But, whether it be blowing leads (Georgia teams are now ridiculed nationwide for this thanks to the Falcons and Bulldogs) or tragically losing close games, Atlanta and its surrounding teams cannot seem to win important games, and in turn championships, on a consistent basis.
Therefore, what is the issue? Is it just a string of bad luck, was a “curse” placed on the state’s sports programs a long time ago, or is it merely poor play in major games?
To me, the unfortunate results have been a combination of multiple factors. First, a common theme found within most of these games has been the fact that Georgia sports teams just are not on the same level as some of the dynasties that they keep running into. Georgia has faced Alabama on three different occasions when the Bulldogs had a shot at winning a national title, all three of which were losses. The Falcons took on one of the greatest dynasties in sports history when they squared off with Tom Brady and Bill Belicheck, while the Hawks were humbled by the Cavaliers and LeBron James, who is widely regarded as the greatest basketball player of all time.
Add that on to some poor play calls (see Kirby Smart’s 4th and 11 fake punt call in 2018, etc, etc), admittedly shoddy officiating at times, and frankly just some unlucky bounces, and it is no wonder that Georgia’s sports franchises keep on experiencing undesirable results.
The reality in the state of Georgia is that, despite the potential for success and frequency of good teams this state has seen, we have not experienced any sort of dynasty-like team in the 21st century. It is going to take a lot from an incredible team to break that barrier, like Atlanta United did, and get over the challenge of taking down some of the country’s best sports teams en route to a championship.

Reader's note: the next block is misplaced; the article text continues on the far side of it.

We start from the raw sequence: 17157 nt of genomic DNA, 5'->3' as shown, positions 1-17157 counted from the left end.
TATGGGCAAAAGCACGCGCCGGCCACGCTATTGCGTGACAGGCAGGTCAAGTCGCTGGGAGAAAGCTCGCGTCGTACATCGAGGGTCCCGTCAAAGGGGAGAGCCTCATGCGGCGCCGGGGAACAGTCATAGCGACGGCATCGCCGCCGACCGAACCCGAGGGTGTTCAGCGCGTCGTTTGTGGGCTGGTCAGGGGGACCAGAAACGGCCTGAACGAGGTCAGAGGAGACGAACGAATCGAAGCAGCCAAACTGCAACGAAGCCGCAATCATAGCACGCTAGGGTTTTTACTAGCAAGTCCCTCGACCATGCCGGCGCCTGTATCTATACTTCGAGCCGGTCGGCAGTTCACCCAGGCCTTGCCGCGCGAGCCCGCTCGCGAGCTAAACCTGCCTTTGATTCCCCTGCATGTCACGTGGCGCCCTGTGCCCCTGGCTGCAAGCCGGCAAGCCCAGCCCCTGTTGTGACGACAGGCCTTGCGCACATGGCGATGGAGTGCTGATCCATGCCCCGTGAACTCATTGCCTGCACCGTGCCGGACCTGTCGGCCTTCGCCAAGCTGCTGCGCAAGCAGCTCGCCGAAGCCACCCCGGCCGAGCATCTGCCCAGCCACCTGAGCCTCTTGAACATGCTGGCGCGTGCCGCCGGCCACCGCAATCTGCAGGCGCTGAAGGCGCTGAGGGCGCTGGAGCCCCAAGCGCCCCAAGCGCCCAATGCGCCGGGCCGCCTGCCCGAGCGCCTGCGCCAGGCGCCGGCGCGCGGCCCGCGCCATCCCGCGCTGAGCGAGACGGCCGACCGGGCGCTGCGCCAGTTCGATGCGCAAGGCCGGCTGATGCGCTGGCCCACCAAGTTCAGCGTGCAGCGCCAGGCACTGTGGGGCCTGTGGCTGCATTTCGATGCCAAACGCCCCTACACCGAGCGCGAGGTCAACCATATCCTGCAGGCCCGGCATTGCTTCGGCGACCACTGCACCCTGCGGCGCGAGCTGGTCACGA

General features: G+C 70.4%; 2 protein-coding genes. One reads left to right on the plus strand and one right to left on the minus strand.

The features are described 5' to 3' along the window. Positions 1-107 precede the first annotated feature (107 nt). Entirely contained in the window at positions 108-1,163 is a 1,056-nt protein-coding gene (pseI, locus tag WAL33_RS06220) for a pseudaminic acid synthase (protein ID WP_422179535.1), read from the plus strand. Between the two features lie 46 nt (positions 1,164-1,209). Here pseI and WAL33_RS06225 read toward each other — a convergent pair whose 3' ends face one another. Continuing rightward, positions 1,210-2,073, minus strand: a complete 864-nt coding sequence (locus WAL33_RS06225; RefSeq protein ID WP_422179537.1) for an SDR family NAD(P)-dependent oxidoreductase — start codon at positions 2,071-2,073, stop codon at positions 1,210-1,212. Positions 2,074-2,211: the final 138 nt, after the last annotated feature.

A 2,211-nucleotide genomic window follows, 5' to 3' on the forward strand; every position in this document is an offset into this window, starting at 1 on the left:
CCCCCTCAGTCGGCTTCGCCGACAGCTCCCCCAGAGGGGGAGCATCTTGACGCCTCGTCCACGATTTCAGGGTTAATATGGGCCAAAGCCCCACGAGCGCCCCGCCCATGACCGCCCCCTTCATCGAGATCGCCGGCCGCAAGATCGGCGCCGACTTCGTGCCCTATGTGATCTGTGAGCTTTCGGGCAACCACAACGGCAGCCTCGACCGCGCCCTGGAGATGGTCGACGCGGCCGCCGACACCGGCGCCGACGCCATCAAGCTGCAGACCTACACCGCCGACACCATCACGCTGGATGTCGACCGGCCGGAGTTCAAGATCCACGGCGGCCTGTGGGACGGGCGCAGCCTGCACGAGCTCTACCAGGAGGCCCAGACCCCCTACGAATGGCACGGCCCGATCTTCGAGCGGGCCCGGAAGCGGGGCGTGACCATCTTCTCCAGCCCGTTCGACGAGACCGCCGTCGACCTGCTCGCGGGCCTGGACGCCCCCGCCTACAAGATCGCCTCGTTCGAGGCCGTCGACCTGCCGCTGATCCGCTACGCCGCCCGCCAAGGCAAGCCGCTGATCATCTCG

But, as sports fans in the southeast, patience is not our strong suit. The people of Georgia want results now and are tired of moral victories. Although it is not what people want to hear, it will take time.
The Georgia football program is painfully close to winning a title under Kirby Smart, the Atlanta Braves are primed to be near the top of the MLB for years to come with the young stars they have, and the Falcons have the talent and experience to make another push if the team can fill a few holes. Other than that, with United’s stars all departed, the Hawks in full rebuild mode, Georgia Tech’s football program just hiring a new coach, and both UGA and GT’s basketball programs struggling, the outlook for another championship likely rides with three teams.
Georgia football, the Braves and Falcons all are currently learning how to be championship-caliber programs on a consistent basis, which is difficult to do and takes time to accomplish.
So, the question remains: How long will it be? How much longer will the people of Georgia be able to deal with being “so close, yet so far” from a sports championship, especially after watching a brand-new team win one in just two seasons of play?
Personally, I say not much longer. The struggle for these teams is not getting to championships, but finishing the job by winning them. After being on the cusp of bringing home some hardware on multiple occasions in the past ten years, the breakthrough is coming. Slowly, but surely.
Picture via: Mark J. Rebilas-USA TODAY Sports